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TUNNEL / The Lost Diary by Steven Nedelton

TUNNEL / The Lost Diary

by Steven Nedelton

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DISCLAIMER: The following was written with tongue planted firmly in cheek after reading every third word of the reviewed book, which is as much to say that more attention was given to it than the book's author, Steven Nedelton, ever gave to those unfortunate Goodreaders he has spammed with friend requests in order to promote his work, barreling through challenge questions and ignoring the liklihood of his victims even enjoying his chosen genre. Beyond these particular shortcomings, for an artist desperate to promote his work, he is exceptionally rude. Although he has removed some of his original comments, presumably to cast himself in a more favorable light, you can see his reaction to another beleaguered Goodreader, who was merely expressing his frustration with Mr. Nedelton's callousness, here.

Perhaps you, too, have been solicited by Mr. Nedelton or his ilk. Fear not, you are not alone. My point with this exercise is not to discourage independent writers, but rather to encourage them to be more discerning. They stand to garner more fans and goodwill if they would simply be vaguely cognizant of the types of readers likely to enjoy their work, instead of carelessly blanketing the Goodreads community willy nilly with thoughtless advertisements masquerading as friend requests and then becoming belligerent in the face of the resulting blowback.


I used to be one of those people that never understood other people that would slow down to look at auto accidents. "Are your lives so pathetic that you can only invest them with meaning by witnessing the suffering of others?" I would think to myself like the morally indignant protagonist of my very own novel that I am.

Oh, how little I understood back then.

You see, this novel book freak show, TUNNEL: The Last Ovary won't let you look away from it. Believe me, I tried, but I was hypnotized into a slackjawed stupor by the abject horror. Now, I know that I'm not an "accredited author" like the tome's architect, snedelton, but I've been around the block a few times and if this is the form civilization's fiction is to take, well...let's just say that I want out.

And you should too.

Lacking even the most basic of narrative structures, the first third of this thing is just some sort of laundry list of people that some, unbeknownst to the reader, third party fantasizes about ass raping. Is this third party the author? An amorphous creature from another planet without any discernable penis that has been intercepting Earth's radio and television-signaled detritus for the last decade as it bounces around outer space, devoid of any larger context? Half of a shampoo commercial here, the whole of a Christian Death track there? Your neighbor? We don't know. All we know is that from pop cultural figures like Megatron as we have come to know him through the Michael Bay Transformers franchise to religious icons like Jesus of Nazareth, some twisted fuck out there has a detailed scenario by which each is devastatingly ass raped.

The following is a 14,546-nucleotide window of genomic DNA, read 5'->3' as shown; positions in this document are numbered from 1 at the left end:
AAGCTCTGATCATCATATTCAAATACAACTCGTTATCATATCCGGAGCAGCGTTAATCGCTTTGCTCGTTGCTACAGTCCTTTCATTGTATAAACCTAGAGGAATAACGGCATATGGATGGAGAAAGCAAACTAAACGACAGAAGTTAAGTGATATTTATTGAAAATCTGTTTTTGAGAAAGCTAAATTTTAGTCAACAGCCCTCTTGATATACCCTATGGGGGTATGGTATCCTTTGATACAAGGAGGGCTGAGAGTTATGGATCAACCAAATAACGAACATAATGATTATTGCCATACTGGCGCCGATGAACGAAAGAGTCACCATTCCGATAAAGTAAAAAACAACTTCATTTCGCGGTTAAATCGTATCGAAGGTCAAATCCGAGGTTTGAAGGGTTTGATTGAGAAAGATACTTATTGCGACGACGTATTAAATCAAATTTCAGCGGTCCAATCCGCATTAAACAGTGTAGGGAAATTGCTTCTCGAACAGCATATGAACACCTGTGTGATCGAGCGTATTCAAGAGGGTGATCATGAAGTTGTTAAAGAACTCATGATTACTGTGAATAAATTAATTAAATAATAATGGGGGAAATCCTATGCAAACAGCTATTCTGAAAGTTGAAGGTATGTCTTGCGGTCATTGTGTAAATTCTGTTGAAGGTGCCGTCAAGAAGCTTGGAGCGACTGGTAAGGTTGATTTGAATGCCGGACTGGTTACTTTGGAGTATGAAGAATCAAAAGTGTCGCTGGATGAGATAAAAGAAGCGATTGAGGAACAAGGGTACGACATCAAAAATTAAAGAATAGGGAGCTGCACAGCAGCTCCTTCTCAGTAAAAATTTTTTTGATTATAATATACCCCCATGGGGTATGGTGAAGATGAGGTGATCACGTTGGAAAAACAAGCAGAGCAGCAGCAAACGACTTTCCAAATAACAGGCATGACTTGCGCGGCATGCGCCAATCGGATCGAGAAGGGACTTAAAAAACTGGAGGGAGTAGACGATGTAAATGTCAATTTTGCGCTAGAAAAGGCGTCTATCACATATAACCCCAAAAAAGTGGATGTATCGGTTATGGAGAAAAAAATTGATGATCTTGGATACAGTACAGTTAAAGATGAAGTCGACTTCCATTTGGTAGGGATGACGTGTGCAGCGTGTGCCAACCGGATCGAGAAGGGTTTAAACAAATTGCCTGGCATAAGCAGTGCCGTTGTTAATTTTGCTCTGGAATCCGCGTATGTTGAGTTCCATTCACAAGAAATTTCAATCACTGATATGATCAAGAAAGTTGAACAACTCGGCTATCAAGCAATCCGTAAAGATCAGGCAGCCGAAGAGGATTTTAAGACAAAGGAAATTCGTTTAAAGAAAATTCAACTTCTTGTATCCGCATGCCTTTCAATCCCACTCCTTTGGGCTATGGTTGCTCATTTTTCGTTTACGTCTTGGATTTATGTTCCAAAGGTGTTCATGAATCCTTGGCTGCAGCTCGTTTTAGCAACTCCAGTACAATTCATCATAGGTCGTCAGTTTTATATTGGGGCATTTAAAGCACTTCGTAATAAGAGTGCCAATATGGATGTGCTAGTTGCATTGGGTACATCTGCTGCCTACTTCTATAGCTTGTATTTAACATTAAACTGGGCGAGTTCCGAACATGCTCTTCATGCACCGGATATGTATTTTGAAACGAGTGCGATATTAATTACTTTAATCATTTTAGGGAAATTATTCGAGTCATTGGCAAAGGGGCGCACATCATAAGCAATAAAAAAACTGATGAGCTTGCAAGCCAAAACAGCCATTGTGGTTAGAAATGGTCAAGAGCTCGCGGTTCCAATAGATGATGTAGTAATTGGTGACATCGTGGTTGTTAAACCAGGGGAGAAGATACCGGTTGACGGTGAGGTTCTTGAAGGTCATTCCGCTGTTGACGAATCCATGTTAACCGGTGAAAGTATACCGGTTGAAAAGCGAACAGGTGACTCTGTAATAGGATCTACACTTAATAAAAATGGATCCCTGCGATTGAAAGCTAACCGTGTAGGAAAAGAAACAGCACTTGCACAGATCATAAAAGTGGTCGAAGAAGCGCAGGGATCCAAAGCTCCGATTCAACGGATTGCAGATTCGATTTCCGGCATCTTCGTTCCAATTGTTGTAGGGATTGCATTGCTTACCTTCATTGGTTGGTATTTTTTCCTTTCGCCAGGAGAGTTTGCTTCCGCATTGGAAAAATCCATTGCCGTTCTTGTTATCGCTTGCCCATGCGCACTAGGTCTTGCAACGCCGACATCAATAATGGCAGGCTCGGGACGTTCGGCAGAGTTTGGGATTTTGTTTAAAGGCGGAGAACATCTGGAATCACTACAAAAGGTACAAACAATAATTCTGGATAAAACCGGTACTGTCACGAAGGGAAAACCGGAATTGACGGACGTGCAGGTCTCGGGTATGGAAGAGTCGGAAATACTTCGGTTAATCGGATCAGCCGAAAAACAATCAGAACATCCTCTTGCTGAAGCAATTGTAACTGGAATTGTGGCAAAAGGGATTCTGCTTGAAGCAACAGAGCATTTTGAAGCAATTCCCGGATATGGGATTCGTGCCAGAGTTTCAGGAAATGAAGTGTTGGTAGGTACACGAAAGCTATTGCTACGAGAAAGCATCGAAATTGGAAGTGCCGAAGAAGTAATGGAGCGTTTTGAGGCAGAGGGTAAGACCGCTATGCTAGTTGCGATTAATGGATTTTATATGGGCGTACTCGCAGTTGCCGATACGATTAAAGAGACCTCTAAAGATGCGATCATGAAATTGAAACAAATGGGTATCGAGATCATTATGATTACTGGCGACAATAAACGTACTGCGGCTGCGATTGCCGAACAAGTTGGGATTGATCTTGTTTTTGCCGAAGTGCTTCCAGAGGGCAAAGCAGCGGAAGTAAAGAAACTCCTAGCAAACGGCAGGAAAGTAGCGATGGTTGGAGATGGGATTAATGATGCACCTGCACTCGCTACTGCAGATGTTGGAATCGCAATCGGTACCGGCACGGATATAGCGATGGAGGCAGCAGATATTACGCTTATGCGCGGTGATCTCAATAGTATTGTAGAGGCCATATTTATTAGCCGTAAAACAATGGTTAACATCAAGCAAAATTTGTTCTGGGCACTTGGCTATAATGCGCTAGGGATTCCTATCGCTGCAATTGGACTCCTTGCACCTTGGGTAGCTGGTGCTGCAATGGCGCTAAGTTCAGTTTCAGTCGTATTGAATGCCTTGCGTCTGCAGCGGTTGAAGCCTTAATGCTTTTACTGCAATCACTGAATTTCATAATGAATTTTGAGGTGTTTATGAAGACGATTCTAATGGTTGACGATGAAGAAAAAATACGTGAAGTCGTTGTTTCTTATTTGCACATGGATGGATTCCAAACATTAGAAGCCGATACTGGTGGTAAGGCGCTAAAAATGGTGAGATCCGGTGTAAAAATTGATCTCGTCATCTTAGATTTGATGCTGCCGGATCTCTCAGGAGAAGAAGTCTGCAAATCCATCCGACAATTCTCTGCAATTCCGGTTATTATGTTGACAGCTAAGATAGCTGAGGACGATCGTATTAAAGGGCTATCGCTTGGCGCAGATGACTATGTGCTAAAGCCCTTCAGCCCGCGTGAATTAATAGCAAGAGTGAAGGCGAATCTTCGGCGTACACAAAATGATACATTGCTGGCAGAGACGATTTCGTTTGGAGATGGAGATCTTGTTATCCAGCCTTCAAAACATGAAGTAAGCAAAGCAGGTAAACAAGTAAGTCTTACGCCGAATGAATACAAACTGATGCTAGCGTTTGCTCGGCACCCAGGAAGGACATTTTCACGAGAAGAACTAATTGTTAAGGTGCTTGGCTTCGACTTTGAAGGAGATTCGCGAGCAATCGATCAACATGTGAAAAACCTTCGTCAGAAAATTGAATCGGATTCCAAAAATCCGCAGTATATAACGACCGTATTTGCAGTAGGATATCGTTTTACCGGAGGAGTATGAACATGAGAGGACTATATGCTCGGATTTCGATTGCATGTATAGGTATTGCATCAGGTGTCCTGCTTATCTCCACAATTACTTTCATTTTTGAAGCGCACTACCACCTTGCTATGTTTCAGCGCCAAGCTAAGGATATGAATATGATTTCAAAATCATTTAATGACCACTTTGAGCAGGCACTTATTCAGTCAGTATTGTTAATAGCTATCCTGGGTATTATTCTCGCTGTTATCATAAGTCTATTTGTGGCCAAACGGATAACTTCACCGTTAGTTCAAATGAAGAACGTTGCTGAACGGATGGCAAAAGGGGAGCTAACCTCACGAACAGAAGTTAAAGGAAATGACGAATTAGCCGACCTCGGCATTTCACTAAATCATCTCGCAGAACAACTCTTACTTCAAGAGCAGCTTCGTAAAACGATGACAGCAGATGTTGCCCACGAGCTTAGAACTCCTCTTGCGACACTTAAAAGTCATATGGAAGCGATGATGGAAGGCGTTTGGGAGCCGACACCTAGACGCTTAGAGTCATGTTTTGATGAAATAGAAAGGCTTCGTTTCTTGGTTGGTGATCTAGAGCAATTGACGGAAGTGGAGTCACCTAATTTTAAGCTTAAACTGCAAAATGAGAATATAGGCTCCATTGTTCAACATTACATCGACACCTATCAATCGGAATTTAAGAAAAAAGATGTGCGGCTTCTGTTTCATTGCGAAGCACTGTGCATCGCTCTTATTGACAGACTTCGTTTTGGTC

The next third of the book is written from the perspective of a squirrel. A squirrel that doesn't understand the significance of the school girl dress and pigtails that have been hot glued to it, nor why it is trapped in a blender, nor why there is a fat, hairy, naked shut-in of a biped masturbating to it as it suffers these incomprehensible indignities. But we do. Does the blender ever get turned on? I won't say, all I know is that the sick fuck that wrote this did.

The last third details the layout of the children's sections of Barnes and Noble stores from every state in America. Floor plans are laid out with a hobbyist's enthusiasm, with advice on where to best hide things like chloroform and used cum rags. There's also an afterword that's like some pedophile's miniature version of the Anarchist Cookbook where you can learn things like gasoline dissolves fingerprints and most children prefer watermelon flavored hard candy over the cherry flavored.

In all, this is some sick shit. It's like a reverse enema into your brain. Please, please, PLEASE don't read it. Once you start, you can't put it down. But not in a good way. You might think that you're too smart for it, that it won't fuck you in your brain like it did me. But it will. Because I speak three languages and graduated at the top of my classes and it fucked my brain. ( )